That new documentary on QAnon ended with something of a bang, with one likely suspect seeming to half-confess that he was “Q,” the oracle of the violent conspiracy movement. But there may not be even a single “Q,” explains Will Sommer, one of the people featured throughout the documentary and the co-host of The Daily Beast’s new hit podcast, FEVER DREAMS.
“There was kind of like this group surrounding the original Q,” Sommer, who’s writing a book on QAnon, tells Molly Jong-Fast on the latest episode of The New Abnormal. “There’s not even one solid Q in the beginning. I mean, Q does not use the name. All these posts that are attributed initially to Q do not use the Q name. So you get into this fight over the canon of who is Q, who’s not Q.”
Speaking of delusional movements, the Republican Party is at a bit of a loss these days. They can’t seem to figure out how to get in the way of Joe Biden’s agenda—or even to throw an effective counterpunch against the guy.
“The Republicans don’t how to push back. The most effective pushback of Biden’s whole infrastructure relief plan has been from [Obama’s former national economic council chief] Larry Summers,” James Carville, the veteran Democratic strategist, tells Jong-Fast. “Intellectually, they’ve just lost their footing.”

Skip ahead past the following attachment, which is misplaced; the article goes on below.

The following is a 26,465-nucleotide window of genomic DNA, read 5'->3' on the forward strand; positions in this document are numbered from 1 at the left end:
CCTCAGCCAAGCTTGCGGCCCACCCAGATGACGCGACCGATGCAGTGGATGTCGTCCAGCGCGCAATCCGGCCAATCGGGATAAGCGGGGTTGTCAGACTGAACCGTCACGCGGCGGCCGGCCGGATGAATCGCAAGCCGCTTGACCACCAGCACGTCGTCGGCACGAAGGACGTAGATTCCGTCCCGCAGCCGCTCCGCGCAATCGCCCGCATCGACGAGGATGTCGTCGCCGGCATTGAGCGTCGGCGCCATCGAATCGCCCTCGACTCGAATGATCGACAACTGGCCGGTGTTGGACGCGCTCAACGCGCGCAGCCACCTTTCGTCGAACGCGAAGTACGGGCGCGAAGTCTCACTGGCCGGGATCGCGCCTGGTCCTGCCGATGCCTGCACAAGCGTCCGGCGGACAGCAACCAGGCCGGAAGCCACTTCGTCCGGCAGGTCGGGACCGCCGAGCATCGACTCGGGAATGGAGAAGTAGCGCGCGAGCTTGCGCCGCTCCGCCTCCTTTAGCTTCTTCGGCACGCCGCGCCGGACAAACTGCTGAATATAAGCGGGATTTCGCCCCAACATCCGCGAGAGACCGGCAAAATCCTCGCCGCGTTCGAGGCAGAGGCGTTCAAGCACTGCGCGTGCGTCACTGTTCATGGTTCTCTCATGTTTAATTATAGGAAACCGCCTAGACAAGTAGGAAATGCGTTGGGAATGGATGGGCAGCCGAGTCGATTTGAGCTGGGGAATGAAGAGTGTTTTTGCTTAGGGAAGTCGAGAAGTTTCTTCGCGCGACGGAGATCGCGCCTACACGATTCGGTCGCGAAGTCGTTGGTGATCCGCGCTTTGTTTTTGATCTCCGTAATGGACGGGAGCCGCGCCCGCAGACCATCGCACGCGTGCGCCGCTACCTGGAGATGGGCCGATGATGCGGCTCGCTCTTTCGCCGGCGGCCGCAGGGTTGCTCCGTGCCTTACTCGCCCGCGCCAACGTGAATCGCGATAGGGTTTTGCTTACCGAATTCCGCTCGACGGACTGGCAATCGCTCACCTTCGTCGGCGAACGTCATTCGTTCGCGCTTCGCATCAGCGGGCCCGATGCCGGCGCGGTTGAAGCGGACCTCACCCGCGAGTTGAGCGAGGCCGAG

Carville adds, “I think the most significant 24 hours in American politics was from 8 p.m. Eastern on the fifth of January to 8 p.m. Eastern on the sixth. And that time you had the two Georgia wins and you had the insurrection, and those events taken in tandem have been very, very underappreciated by contemporary commentators. They were just a different party on the night of Jan. 6. Everything changed in a 24-hour period. And you know, they’re still off-balance.”
“And while they are balancing, I think the Biden people are just staying focused and running as much through as they possibly can. But [the Republicans] don’t have a coherent pushback. It’s all CBS: cancel culture, the border, and senility. That’s all they do,” Carville adds.
“They just completely reinvented a coalition and their messaging overnight have gone from an Episcopalian, Presbyterian, white party [to] rural and non-college… They don’t want to talk about free trade or anything like that,” he continues. “And Biden is not this polarizing figure. I mean, you can’t gin it up. I mean Obama, for obvious reasons, he could get them all ginned up. They try to get a charge out of Biden, but it just doesn’t work that well… They’ll get it back. But right now they’re having a hard time.”